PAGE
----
Although I have some telekinetic powers, being able to move objects around the living room (as long as they weigh less than 10kg) and also levitate my own personal body for anything up to four minutes (depending what I have had for dinner), my special gifts do not, sadly, extend to being able to see into the future.
As a result, due to the fact that your favourite Independent column went to press before the outcome of both World Cup semi-finals was clear, I have no clue which two teams will be going at it tomorrow afternoon in the quest to be world champions. I have a feeling it might be Germany and Holland but, as many of you will be aware, my betting record at the tournament thus far stinks like a cow's bum.
This is apparently the same cow's bum, co-incidentally, which Wayne Rooney would struggle to hit with a banjo, if the little pile of torn-up betting slips at my feet proves anything. You may remember I laid a few quids on the King Edward-faced brainbox, hoping he would score three goals against Italy in England's opening game. Had he done so, I would have skipped away with four and a half large. But, as we all now know, taking the Croxteth cro-magnon to Brazil was about as good a decision as building a 58-storey office block out of Birds Eye Potato Waffles. England's players will thus be sat at home in their mock-mock-Tudor palaces tomorrow, watching the game on telly.
If they were so inclined, there are still tickets available for the big game. Ticketbis.net is offering seats in the mythical Maracana in Rio, ranging in price from a bog-standard £4,000 to just over £11,000 for a spot in the stadium's VIP pavilion, where Amazonian jungle cuties will massage your varicose veins while feeding you handfuls of Maltesers.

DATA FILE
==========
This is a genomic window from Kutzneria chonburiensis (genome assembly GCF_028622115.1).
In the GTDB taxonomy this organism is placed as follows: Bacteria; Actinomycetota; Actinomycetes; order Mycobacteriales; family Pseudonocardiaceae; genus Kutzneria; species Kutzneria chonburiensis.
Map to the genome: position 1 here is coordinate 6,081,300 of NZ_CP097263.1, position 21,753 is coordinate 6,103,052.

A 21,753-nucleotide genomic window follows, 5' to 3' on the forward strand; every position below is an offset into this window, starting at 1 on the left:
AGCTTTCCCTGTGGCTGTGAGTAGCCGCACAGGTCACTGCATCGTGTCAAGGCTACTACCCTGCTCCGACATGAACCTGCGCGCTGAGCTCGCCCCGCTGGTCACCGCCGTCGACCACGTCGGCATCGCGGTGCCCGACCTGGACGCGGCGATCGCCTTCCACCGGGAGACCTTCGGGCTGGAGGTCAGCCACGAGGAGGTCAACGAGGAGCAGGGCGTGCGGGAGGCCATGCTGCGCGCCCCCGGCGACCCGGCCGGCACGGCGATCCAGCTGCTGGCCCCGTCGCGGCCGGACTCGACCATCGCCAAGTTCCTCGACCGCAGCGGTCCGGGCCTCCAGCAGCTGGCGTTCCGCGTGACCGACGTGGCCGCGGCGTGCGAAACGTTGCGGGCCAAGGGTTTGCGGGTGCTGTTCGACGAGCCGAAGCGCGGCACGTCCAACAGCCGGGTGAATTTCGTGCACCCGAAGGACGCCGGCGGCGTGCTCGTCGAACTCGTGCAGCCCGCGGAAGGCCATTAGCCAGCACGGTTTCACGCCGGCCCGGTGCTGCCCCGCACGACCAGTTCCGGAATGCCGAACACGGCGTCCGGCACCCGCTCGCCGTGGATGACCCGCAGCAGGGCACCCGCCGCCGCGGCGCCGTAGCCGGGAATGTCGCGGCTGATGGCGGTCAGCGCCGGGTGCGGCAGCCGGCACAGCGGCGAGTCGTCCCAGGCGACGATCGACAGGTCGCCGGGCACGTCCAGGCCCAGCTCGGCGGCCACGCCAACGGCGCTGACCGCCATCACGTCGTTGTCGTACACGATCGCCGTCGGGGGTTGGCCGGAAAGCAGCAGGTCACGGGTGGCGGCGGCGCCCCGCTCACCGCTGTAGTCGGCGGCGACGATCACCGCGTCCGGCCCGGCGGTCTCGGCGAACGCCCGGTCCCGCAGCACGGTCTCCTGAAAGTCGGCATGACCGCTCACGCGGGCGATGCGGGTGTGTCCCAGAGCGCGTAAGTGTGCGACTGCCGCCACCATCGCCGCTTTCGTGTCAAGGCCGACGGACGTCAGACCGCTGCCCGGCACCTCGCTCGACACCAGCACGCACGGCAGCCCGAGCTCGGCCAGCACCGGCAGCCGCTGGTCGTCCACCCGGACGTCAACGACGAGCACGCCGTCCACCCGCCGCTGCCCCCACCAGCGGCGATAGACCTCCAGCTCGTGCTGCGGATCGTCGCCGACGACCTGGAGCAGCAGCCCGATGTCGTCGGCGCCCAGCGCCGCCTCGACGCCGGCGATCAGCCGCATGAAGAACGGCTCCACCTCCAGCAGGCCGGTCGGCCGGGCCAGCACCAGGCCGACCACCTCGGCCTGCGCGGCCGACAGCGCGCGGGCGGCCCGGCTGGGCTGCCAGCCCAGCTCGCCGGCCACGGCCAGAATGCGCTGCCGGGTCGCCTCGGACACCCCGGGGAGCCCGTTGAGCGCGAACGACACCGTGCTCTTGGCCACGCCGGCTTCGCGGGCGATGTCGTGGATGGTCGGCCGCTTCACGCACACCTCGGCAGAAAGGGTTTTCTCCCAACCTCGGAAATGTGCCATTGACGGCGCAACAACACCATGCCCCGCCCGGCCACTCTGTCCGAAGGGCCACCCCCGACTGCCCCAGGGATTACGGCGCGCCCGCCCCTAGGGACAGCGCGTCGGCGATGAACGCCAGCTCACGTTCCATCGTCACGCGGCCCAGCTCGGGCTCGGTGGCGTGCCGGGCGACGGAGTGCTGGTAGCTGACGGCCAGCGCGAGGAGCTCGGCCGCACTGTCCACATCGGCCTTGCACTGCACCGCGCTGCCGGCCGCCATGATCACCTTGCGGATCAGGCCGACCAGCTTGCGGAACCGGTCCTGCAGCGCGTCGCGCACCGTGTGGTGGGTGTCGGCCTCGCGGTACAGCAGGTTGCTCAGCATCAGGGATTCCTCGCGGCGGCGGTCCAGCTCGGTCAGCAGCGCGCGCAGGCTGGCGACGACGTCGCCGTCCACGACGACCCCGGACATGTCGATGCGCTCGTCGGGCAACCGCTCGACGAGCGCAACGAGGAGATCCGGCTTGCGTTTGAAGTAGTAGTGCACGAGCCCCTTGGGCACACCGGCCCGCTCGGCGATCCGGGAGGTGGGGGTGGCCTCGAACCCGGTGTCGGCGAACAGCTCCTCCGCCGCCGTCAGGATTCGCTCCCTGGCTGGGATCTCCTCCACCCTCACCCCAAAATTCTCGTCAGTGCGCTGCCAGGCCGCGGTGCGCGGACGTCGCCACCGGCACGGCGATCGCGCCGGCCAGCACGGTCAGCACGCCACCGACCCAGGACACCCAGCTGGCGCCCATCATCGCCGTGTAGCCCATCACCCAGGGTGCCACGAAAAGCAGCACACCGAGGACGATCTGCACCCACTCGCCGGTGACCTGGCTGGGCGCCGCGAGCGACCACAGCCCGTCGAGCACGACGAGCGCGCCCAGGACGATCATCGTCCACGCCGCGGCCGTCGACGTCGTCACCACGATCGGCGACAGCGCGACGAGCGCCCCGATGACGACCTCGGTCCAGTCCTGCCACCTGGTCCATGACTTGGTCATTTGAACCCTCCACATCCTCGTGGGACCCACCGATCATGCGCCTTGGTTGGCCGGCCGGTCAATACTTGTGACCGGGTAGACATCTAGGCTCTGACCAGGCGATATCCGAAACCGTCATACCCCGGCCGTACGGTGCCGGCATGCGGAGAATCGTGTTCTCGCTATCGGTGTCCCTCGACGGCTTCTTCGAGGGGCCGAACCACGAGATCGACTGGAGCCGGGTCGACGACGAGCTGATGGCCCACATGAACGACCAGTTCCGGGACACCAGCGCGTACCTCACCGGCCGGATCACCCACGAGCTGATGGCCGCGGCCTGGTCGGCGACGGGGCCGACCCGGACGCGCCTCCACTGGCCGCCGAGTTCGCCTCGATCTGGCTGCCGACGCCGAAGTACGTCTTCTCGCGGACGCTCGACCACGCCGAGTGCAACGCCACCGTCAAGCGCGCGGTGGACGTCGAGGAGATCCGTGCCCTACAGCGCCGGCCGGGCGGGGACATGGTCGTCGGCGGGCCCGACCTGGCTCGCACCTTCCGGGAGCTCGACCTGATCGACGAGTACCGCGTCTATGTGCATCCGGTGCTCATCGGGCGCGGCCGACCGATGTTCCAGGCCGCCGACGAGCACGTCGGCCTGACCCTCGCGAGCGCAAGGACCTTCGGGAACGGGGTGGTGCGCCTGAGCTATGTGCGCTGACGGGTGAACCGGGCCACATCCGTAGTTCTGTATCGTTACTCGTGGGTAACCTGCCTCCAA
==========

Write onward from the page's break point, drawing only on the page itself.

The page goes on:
Selling tickets for a price above that which is stamped on the ticket is technically not especially legal. In fact, it's a bigger grey area than 400 elephants lying on their backs making snow angels. I'll let that image percolate for a while.
As I hinted earlier, while the economic gulf between buying a ticket from a scalper outside a gig and splashing out tens of thousands on a VIP couch for you and your mates might be vast, the moral distance is narrower. You're still paying more than you are supposed to. But it's all about supply and demand. Which brings us to Ray Whelan. The British director of the World Cup's hospitality provider was arrested on Monday as part of a police investigation into £200m worth of ticket-touting at the World Cup. While there is no suggestion he has done anything wrong, if Mr Whelan ever needs me to get him out of chokey, I would be delighted to teleport him back to freedom, for the low, low price of one Arsenal season ticket. I don't even need the massage extras…